Two punks from Bergen Beach were recently busted for poaching horseshoes from Jamaica Bay. Telsons should to driven into their gonads. They were caught pretty much by accident, by NYPD detectives testing night-vision gear in a helicopter. Park Police have a boat, but it remains tied to the dock.
Tags: birding, birds, Brooklyn, Brooklyn Bridge Park
Nice contrast between the altricial young of the American Robin, with their eyes closed, featherless, and quite helpless, and the precocial Mallard ducklings, who are ready to rock (and swim, forage) almost instantly. Note how much bigger-looking the background bird is in the Robin nest: could this be a Cowbird or just an earlier hatch?
I have amped up the technology. These are from a PowerShot SX50 HS, which has a MUCH better lens than my workhorse PowerShot G9. I’ve been testing on these easy birds. The rather more difficult Marsh Wren of earlier this week was a capture with this new rig.
Tags: birding, birds, insects, Prospect Park
At first they rise like little puffs of smoke from their ground nest. Then more and more of them emerge, small and unwieldy fliers, swarming into the humid air. They are termite reproductives, and a swarm of them brings birds to gobble them from the air. Stand there and watch as barn and tree swallows and chimney swifts zoom in on them, at eye level, acrobatic fliers whose wings you can hear they are so close. Maneuvering easily around you, they will rise as the mass of termites rise until they are much higher up. On or near the ground, meanwhile, are hopping, darting, “flycatching,” birds — warblers, thrushes, catbirds, tanagers — the bonanza seems to bring everybody out for a feast, regardless of their usual foraging habits.Although caste-structured social insects like ants, termites are actually more closely related to cockroaches. They were formerly classified as order Isoptera, but based on morphological and DNA evidence are now Blattodea.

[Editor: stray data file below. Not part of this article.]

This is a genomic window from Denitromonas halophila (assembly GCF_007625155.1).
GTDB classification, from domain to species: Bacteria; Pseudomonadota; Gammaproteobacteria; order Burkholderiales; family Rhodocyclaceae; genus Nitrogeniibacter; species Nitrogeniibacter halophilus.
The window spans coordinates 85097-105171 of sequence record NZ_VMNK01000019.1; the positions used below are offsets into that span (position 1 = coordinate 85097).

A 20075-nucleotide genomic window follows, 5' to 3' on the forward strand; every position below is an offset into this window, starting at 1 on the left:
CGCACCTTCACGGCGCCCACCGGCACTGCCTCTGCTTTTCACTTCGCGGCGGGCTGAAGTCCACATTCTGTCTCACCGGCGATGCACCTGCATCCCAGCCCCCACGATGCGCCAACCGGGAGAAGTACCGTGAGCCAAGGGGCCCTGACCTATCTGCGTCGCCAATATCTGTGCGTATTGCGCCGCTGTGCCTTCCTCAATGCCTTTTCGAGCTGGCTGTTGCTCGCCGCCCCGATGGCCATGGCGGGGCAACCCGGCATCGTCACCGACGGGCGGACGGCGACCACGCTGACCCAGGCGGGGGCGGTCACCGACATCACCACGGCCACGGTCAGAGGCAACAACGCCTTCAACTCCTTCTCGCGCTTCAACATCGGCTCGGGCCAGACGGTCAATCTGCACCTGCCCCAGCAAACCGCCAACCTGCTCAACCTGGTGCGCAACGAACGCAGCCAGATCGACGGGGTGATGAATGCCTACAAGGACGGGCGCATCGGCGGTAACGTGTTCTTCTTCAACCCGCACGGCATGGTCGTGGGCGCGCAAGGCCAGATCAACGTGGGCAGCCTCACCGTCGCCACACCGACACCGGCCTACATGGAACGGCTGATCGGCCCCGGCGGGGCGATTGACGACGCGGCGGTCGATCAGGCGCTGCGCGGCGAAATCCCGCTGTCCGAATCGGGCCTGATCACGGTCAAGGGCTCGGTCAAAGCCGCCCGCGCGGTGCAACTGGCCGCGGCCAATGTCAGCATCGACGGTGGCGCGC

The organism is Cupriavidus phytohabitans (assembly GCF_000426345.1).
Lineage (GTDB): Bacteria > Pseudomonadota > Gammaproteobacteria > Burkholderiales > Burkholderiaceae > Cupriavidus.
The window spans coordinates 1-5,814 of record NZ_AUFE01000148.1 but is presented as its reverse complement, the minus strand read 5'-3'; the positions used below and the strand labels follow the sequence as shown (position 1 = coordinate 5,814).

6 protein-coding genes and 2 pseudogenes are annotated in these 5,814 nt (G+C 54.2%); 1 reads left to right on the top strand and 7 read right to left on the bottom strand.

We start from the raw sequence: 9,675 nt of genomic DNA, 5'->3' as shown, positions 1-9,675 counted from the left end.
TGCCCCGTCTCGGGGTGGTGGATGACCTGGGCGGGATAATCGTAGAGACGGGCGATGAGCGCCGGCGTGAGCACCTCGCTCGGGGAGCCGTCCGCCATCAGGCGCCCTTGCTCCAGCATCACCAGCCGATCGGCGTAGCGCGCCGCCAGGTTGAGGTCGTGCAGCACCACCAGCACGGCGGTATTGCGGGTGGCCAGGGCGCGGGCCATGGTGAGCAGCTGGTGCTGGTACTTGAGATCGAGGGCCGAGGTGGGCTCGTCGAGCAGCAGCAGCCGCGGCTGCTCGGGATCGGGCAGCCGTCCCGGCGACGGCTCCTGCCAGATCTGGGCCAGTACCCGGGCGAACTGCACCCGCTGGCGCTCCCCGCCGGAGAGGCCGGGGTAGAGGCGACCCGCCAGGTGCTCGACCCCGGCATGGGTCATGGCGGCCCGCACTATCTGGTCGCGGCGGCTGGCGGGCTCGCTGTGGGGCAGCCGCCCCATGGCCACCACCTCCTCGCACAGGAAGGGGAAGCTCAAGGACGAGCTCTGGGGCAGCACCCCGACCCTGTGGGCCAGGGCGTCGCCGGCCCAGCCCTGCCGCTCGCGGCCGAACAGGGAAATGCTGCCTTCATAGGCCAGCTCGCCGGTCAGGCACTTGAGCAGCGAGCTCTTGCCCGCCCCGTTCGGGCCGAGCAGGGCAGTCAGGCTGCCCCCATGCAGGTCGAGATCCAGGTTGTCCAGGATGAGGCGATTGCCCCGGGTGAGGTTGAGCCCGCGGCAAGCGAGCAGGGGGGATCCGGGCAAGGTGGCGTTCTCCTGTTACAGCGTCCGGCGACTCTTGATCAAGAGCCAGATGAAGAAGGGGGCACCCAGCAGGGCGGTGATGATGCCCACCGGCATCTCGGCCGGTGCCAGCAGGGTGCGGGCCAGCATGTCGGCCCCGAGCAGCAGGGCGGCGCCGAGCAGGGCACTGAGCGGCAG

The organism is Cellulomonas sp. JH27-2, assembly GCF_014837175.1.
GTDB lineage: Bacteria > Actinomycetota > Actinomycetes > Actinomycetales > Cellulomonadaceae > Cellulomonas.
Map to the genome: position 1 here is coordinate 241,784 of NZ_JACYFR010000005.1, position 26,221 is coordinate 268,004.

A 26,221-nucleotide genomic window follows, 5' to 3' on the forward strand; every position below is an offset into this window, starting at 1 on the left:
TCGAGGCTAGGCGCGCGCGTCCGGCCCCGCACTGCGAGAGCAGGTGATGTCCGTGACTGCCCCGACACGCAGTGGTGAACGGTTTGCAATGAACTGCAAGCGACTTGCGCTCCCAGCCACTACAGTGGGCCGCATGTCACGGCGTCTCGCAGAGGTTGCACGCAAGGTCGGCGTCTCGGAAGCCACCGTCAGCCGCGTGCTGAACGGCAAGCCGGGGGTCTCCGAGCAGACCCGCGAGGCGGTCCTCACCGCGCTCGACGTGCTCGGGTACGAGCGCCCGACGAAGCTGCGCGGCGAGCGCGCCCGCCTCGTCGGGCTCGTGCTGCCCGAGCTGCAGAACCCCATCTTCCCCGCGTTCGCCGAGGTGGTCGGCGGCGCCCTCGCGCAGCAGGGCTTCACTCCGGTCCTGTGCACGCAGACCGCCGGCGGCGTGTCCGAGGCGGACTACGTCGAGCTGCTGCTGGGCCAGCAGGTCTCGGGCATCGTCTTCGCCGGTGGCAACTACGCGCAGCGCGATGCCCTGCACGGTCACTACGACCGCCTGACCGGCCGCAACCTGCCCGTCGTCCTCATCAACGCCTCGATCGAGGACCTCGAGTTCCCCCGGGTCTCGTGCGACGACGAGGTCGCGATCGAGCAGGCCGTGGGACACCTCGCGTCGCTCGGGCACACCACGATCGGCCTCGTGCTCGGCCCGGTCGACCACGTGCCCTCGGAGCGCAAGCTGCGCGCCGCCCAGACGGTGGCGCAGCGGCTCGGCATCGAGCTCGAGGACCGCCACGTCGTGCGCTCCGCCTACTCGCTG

For many are called, and most of them are eaten.